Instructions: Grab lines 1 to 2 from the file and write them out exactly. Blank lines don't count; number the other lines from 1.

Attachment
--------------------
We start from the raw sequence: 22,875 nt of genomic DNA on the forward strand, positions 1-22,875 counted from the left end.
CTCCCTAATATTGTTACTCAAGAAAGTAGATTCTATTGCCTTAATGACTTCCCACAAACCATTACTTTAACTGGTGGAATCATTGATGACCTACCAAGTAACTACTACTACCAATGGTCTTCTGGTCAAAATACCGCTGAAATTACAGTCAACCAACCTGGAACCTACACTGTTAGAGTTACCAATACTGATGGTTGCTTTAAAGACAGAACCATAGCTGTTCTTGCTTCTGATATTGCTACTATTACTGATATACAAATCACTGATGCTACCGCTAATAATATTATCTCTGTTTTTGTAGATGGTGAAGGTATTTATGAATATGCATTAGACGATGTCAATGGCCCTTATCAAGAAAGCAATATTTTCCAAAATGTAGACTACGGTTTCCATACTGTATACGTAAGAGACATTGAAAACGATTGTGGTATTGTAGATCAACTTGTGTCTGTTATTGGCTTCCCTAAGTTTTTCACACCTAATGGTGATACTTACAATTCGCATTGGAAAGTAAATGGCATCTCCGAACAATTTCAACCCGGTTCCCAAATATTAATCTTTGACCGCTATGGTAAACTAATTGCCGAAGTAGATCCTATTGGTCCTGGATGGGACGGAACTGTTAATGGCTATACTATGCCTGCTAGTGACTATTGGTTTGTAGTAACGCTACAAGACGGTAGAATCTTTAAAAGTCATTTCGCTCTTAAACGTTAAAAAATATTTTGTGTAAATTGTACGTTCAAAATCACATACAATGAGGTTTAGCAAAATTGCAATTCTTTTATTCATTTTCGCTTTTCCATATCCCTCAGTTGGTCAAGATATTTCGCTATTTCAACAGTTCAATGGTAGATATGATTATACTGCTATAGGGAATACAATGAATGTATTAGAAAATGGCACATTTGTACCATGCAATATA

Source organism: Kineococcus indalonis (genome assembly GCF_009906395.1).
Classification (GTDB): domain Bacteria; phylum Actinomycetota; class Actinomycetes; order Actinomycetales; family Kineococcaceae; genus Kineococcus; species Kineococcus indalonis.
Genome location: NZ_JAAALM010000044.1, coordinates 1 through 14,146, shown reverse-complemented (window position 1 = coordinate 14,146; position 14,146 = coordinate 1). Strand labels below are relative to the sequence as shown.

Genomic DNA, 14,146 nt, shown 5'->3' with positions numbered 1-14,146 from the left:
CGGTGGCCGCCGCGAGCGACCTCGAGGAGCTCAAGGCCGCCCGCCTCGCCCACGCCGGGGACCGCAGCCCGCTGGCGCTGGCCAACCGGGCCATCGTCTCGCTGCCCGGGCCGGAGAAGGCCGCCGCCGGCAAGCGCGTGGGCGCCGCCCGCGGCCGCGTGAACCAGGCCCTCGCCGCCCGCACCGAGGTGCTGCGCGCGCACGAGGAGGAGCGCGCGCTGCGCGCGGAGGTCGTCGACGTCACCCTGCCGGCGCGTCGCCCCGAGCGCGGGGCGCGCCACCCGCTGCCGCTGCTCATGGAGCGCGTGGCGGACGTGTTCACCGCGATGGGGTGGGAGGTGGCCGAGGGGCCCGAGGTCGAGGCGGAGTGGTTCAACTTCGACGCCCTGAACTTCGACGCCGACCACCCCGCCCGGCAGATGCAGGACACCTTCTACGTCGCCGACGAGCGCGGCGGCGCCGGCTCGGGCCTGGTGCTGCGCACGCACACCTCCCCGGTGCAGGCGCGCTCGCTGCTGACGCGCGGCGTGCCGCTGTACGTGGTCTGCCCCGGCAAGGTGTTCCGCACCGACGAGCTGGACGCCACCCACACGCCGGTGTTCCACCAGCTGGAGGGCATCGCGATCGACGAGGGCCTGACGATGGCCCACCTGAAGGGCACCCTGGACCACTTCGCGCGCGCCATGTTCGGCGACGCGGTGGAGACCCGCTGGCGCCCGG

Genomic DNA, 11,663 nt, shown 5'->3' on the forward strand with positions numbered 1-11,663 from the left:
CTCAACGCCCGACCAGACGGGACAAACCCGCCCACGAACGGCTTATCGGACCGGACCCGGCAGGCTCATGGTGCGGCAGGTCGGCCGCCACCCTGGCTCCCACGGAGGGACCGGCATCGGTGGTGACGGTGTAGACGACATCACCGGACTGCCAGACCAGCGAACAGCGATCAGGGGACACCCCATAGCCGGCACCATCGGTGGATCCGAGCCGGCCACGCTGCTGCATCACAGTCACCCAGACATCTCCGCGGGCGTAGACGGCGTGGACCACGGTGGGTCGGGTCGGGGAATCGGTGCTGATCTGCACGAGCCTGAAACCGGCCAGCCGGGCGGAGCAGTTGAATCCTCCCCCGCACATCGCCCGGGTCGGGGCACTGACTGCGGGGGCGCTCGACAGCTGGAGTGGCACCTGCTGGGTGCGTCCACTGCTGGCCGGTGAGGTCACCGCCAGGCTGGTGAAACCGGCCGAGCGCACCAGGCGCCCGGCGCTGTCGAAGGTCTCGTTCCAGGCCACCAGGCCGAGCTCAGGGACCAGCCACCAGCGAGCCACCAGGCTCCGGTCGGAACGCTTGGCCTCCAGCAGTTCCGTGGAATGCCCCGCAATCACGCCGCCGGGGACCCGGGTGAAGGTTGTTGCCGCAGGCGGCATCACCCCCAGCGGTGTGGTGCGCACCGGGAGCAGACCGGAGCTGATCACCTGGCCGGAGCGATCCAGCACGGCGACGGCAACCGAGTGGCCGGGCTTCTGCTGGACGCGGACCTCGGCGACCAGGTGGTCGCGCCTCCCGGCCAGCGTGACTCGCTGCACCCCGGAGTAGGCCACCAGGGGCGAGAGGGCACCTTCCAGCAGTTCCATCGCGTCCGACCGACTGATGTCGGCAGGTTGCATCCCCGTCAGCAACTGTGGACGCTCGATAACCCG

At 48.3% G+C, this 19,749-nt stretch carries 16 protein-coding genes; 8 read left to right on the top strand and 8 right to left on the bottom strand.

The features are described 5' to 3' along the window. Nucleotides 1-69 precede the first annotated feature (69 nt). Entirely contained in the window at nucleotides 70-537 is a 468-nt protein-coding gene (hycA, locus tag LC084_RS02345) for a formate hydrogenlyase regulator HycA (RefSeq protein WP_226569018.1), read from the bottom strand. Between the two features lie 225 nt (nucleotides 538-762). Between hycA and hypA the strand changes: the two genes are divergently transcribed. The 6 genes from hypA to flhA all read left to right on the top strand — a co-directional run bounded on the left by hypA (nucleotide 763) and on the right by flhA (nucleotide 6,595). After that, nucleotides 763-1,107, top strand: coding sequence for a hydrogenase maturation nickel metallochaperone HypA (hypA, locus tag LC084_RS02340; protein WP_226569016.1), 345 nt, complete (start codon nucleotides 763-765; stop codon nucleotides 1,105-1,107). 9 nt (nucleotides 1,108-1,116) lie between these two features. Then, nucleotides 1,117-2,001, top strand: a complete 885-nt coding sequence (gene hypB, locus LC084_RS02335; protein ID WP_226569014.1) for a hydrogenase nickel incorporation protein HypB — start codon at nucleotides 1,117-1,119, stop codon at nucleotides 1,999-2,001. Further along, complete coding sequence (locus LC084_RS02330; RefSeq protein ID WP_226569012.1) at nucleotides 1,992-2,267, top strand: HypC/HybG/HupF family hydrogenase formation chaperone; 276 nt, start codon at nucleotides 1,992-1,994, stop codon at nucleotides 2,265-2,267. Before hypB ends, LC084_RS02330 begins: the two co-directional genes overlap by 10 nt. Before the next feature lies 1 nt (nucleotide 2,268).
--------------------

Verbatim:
We start from the raw sequence: 22,875 nt of genomic DNA on the forward strand, positions 1-22,875 counted from the left end.
CTCCCTAATATTGTTACTCAAGAAAGTAGATTCTATTGCCTTAATGACTTCCCACAAACCATTACTTTAACTGGTGGAATCATTGATGACCTACCAAGTAACTACTACTACCAATGGTCTTCTGGTCAAAATACCGCTGAAATTACAGTCAACCAACCTGGAACCTACACTGTTAGAGTTACCAATACTGATGGTTGCTTTAAAGACAGAACCATAGCTGTTCTTGCTTCTGATATTGCTACTATTACTGATATACAAATCACTGATGCTACCGCTAATAATATTATCTCTGTTTTTGTAGATGGTGAAGGTATTTATGAATATGCATTAGACGATGTCAATGGCCCTTATCAAGAAAGCAATATTTTCCAAAATGTAGACTACGGTTTCCATACTGTATACGTAAGAGACATTGAAAACGATTGTGGTATTGTAGATCAACTTGTGTCTGTTATTGGCTTCCCTAAGTTTTTCACACCTAATGGTGATACTTACAATTCGCATTGGAAAGTAAATGGCATCTCCGAACAATTTCAACCCGGTTCCCAAATATTAATCTTTGACCGCTATGGTAAACTAATTGCCGAAGTAGATCCTATTGGTCCTGGATGGGACGGAACTGTTAATGGCTATACTATGCCTGCTAGTGACTATTGGTTTGTAGTAACGCTACAAGACGGTAGAATCTTTAAAAGTCATTTCGCTCTTAAACGTTAAAAAATATTTTGTGTAAATTGTACGTTCAAAATCACATACAATGAGGTTTAGCAAAATTGCAATTCTTTTATTCATTTTCGCTTTTCCATATCCCTCAGTTGGTCAAGATATTTCGCTATTTCAACAGTTCAATGGTAGATATGATTATACTGCTATAGGGAATACAATGAATGTATTAGAAAATGGCACATTTGTACCATGCAATATA